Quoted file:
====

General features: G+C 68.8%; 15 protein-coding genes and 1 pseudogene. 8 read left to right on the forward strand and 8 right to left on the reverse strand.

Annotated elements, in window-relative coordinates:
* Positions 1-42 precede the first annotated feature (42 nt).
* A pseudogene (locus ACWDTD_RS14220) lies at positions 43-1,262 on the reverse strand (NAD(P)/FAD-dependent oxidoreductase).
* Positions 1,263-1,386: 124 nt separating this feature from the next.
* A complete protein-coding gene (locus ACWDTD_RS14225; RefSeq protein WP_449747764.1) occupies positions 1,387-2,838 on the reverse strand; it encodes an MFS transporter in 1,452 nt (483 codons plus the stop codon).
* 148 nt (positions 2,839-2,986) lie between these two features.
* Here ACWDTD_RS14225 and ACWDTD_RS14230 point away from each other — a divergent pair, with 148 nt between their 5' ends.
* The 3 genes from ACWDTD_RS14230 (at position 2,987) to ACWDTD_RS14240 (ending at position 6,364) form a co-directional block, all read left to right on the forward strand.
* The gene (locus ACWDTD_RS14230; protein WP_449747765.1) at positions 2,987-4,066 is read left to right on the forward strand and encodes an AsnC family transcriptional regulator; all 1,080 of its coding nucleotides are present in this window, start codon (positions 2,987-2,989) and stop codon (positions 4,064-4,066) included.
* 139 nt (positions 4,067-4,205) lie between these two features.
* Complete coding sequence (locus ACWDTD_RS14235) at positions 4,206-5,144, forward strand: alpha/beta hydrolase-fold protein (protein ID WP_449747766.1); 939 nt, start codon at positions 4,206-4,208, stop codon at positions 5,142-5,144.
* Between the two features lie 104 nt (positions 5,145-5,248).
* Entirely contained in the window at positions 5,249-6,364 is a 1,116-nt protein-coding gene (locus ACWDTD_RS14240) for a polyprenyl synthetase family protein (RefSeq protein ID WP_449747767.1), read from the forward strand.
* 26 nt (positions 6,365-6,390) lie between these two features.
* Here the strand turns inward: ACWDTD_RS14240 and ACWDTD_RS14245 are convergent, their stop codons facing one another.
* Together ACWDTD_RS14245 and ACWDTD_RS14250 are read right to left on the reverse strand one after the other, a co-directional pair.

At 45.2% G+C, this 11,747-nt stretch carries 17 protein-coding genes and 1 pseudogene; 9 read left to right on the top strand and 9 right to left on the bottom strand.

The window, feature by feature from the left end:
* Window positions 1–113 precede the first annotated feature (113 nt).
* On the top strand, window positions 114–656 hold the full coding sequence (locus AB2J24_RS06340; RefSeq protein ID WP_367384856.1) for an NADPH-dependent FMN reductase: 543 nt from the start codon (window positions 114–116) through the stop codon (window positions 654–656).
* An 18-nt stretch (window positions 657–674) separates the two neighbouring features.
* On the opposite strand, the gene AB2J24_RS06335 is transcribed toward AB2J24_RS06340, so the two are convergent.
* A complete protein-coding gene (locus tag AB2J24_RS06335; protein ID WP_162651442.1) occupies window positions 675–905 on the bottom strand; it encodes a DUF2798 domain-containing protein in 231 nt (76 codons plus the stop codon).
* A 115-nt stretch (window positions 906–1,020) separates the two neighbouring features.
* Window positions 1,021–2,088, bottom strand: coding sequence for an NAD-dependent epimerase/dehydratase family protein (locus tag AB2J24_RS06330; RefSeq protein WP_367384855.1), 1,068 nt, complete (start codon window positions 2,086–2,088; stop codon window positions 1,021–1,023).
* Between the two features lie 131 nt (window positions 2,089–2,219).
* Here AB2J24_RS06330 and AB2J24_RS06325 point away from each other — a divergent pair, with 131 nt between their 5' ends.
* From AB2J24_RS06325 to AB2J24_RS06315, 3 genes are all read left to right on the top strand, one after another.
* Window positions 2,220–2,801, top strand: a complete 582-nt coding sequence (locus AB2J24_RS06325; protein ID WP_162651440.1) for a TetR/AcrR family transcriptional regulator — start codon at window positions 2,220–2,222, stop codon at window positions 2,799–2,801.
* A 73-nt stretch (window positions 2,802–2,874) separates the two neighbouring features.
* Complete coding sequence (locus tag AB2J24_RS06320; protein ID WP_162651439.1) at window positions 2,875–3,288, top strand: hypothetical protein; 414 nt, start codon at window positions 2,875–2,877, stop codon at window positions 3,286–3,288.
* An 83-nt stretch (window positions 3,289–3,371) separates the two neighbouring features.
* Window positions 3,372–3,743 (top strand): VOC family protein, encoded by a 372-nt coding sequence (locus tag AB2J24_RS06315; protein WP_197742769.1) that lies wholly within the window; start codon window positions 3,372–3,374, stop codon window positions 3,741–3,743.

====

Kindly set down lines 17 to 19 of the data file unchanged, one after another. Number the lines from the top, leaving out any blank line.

* Together ACWDTD_RS14245 and ACWDTD_RS14250 are read right to left on the reverse strand one after the other, a co-directional pair.

At 45.2% G+C, this 11,747-nt stretch carries 17 protein-coding genes and 1 pseudogene; 9 read left to right on the top strand and 9 right to left on the bottom strand.

The window, feature by feature from the left end: